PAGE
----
The traditional Chinese lunar calendar divides the year into 24 solar terms. Cold Dew, (Chinese: 寒露), the 17th solar term of the year, begins this year on Oct 8 and ends on Oct 23.
At this time, temperatures are much lower than in White Dew in most areas of China. The dew is greater and colder and there will be less rain. Autumn crops will be ripe.
Here are eight things you should know about Cold Dew.
Temperatures drop significantly in October. When the cold air encounters autumn rain, the abundant water vapor in the air soon reaches saturation, and then it turns into misty rain or fog. When the humidity is high, there will be foggy regions formed in many areas of China. [Photo: Xinhua]
Season for fishing
People always say that fishing in shallow water in autumn does make sense. That’s because during the Cold Dew period, temperatures decrease quickly and sunshine cannot reach the deep water thoroughly. Fish all swim to shallow water areas where the water temperature is relatively high. [Photo: Xinhua]
Season for eating pomegranates
Pomegranates are ripe during Cold Dew. Pomegranates have been cherished for their exquisite beauty, flavor, color, and health benefits for centuries. [Photo: China News Service]
Season for drinking chrysanthemum wine
Chrysanthemum is the iconic flower of Cold Dew. To prevent autumn dryness, many regions in China have the custom of drinking chrysanthemum wine. This is a tradition of the Double Ninth Festival (on the ninth day of the ninth month in the Chinese calendar), which often falls around Cold Dew. According to ancient records, drinking the wine made with chrysanthemums, poria cocos and pine oleoresin grants people long lasting youth. [Photo: Xinhua]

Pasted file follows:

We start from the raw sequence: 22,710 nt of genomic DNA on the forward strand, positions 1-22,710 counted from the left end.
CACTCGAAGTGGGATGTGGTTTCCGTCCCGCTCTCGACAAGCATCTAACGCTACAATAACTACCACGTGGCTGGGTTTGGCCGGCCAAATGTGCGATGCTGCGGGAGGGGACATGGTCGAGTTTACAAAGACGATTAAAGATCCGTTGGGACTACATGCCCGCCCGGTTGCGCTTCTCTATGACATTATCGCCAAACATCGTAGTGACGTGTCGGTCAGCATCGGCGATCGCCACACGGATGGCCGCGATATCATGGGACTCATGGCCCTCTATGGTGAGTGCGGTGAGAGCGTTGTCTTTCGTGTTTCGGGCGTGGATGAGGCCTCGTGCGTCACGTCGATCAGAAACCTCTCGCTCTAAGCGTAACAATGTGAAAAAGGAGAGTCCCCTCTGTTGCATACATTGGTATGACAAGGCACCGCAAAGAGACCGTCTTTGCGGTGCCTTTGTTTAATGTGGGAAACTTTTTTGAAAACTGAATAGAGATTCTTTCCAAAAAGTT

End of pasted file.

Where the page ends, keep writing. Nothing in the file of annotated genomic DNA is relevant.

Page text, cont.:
Season for eating hawthorns
There is a saying that goes "It is time to harvest hawthorn during Cold Dew." Extracts of the berries have long been used in herbal medicine. The antioxidants in hawthorn are thought to boost heart health by strengthening blood vessels and stimulating blood flow. [Photo: China News Service]
A great time for hiking
During Cold Dew, North China takes on a look of late autumn with white clouds, red leaves and early frost. On the day of the Double Ninth Festival, people often climb hills with cornels, a kind of plant. This custom aims to dispel evils, and originated in the Eastern Han Dynasty (AD25-220). [Photo: Asianewsphoto]
Season for making kippers
People of the Dong ethnic group in western Hunan province have the custom of making kippers during Cold Dew. It is said that the kipper made on the day of the Cold Dew with accessory foods such as rice wine, salt, glutinous rice, pepper powder, paprika powder and ginger are especially delicious. [Photo: China News Service]
Season for picking camellia seeds
Southern Hunan province is a famous area for producing tea seed oil. People are not allowed to go to the mountains to pick the seeds until Cold Dew comes around. [Photo: China News Service]